“I would try to point out that what I was doing wasn’t an ethical conflict of interest,” Moon says of the interviews he did to spread the word about Into The Ojala, from his group Moon Hotel Lounge Project. “I’d rattle off a list of people who thrived doing both pursuits – the composer Virgil Thomson, Talking Heads frontman David Byrne, jazz pianist Keith Jarrett and many others.” During one of the more heated exchanges, Moon recalls, he went back to a transcript of a 2004 interview he did with Stephen Merritt, the singer, songwriter and leader of The Magnetic Fields, who was writing criticism at the time.

“Stephen had clearly thought about this, both from the ethical and aesthetic perspectives,” recalls Moon, a regular contributor to NPR’s All Things Considered and the author of the New York Times bestseller 1000 Recordings To Hear Before You Die.

“He sensed that he had a responsibility to share whatever specialized knowledge he’d picked up, and wanted to use that knowledge to advocate for great work. Then he said something that stuck with me: “That wall between church and state, between the press and the people the press covers? The Internet has pretty much shattered it. If, as a journalist, you decide to refrain from sharing your original music or anything else you make, recognize that you are following your own code. Nobody cares what side you are on.”

Moon credits Merritt with helping to clarify his thinking on the church/state divide, which has eroded further in the years since he spoke those words. A saxophonist and composer, Moon has Merritt’s quote at the ready as he prepares to share Blue Night, the debut from his group Ensemble Novo. The album offers breezy, inviting interpretations of classic Brazilian samba and bossa nova, as well as several similarly-spirited Moon originals. To be released July 16 on CD and via all music download sites, the album marks the next step in Moon’s unlikely return to music-making.

Moon studied music at the University of Miami, and while living in South Florida amassed an enviable resume – performing in pit orchestras behind Tony Bennett, Eddie Fisher and others, working in salsa bands, entertaining on cruise ships, and touring for a year with the Maynard Ferguson Orchestra. He served as music critic at the Philadelphia Inquirer from 1988 until 2004, a job that prevented him from pursuing his own music.

Moon returned to active music-making in 2010, after the publication of 1000 Recordings. He started out at low-key jam sessions, where he was regarded as something of a curiosity: “Most of the players were in college or had just graduated,” the award-winning journalist recalls, “and they’d look at me and go “Who’s that greybeard? But they turned out to be incredibly open-minded. I’d been away from music for a long time, and those guys were incredibly patient with me. I was lucky to be welcomed like that –we developed a rich musical rapport very quickly.”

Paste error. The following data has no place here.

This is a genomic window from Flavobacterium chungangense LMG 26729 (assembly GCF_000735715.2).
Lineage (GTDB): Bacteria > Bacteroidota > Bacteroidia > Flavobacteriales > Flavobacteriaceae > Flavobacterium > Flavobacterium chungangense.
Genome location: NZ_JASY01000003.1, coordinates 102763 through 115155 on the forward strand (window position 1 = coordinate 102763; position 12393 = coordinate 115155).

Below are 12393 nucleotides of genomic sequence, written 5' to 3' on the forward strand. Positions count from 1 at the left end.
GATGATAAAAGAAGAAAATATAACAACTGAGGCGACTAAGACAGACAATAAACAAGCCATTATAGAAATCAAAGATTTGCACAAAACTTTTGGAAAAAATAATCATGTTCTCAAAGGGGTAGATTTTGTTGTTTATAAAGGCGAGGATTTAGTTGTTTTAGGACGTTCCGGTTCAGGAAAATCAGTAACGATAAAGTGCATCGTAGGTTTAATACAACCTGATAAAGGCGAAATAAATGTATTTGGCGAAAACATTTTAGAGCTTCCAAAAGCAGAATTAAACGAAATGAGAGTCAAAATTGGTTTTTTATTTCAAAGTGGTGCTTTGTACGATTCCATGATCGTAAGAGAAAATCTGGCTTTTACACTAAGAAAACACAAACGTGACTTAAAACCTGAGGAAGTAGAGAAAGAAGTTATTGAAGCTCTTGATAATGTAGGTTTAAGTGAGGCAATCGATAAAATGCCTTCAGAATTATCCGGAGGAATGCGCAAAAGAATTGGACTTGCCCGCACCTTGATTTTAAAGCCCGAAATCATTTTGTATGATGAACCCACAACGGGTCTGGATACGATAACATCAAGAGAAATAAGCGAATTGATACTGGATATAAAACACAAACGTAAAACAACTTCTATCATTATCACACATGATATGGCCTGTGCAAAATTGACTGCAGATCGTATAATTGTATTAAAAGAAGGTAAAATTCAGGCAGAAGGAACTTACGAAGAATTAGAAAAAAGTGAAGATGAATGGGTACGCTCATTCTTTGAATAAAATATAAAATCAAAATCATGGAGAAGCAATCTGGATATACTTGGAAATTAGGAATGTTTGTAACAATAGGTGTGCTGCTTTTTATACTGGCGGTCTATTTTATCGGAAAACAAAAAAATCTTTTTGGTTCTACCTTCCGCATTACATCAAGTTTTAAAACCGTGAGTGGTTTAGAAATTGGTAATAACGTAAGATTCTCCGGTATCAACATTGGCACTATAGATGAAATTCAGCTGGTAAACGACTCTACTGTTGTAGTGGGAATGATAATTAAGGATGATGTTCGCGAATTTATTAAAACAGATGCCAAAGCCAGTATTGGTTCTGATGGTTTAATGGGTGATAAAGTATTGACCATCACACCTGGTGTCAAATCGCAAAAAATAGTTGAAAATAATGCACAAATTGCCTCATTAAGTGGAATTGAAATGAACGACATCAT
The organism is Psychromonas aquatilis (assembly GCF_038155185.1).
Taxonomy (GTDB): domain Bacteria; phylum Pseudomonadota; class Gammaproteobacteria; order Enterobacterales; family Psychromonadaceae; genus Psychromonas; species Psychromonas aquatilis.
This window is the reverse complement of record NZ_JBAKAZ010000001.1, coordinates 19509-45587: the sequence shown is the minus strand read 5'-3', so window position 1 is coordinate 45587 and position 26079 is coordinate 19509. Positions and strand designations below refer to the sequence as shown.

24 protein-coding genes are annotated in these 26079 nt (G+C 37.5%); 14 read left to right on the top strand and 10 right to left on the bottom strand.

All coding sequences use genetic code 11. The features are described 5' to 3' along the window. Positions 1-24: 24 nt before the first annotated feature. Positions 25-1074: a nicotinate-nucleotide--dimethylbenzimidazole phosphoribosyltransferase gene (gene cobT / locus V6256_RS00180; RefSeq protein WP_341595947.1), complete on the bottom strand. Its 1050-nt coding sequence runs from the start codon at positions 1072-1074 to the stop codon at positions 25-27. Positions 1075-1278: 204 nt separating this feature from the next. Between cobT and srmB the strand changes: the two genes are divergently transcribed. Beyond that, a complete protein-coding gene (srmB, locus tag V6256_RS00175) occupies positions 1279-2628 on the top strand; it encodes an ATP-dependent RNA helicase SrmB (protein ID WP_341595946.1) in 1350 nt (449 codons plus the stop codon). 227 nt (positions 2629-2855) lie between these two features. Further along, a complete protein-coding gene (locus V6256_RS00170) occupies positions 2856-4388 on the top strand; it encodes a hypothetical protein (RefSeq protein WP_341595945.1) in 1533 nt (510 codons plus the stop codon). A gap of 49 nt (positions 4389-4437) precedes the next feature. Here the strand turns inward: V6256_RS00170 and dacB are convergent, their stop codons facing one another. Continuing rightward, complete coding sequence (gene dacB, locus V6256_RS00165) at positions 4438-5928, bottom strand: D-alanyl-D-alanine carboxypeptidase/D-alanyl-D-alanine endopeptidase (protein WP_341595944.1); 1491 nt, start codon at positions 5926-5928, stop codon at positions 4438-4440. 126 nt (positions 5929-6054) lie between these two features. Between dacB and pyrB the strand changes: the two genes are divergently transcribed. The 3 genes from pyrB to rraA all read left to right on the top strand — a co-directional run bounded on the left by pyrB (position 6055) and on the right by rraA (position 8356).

Since then, Moon has become part of a thriving collective working to improve the environment for creative music in the city. He’s composed music for several different groups – his originals are featured on Into the Ojala, the 2011 release by Moon Hotel Lounge Project. The album drew critical raves: USA Today described it as a “seductive spell,jazzy grooves rooted in a bygone era of nightlife sophistication.” Other Moon-led groups appear regularly in Philadelphia music spots – including Time Restaurant, Triumph Brewery, L’Etage, World Café Live and Milkboy Philly where he hosts the weekly Jazz Casual on Tuesday nights.

The roots of Ensemble Novo can be traced to one of Moon’s early jam-session sojourns. “I was deeply immersed in Brazil because I’d just finished a piece on the great singer Elis Regina for NPR,” Moon recalls. “And so at this session I suggested we play Antonio Carlos Jobim’s “How Insensitive.” The guitar player floored me – he knew every rhythm and voicing from the original, really understood the tune in a deep way. We connected instantly.” The guitarist, Ryan McNeely, was in his last semester in the music school at Temple University, and had spent much of his college years studying Brazilian music. He and Moon began playing regularly, and pretty soon – after McNeely returned from his first visit to Brazil – Ensemble Novo was up and running. The group also features percussionist Jim Hamilton, a founding member of the popular Philly drum corps Alo Brazil, and vibraphonist Behn Gillece.

Moon says his goal for Ensemble Novo is simple. “I just want to share these endlessly uplifting and accessible melodies. People have this perception of Brazilian music as a little bit dentist-officey, and sure, it can be that, but it’s also incredibly sensual, and powered by these beautiful alternating currents of joy and sorrow. It’s the opposite of music that demands attention – just a nice low-key elixir that can sneak up on you.”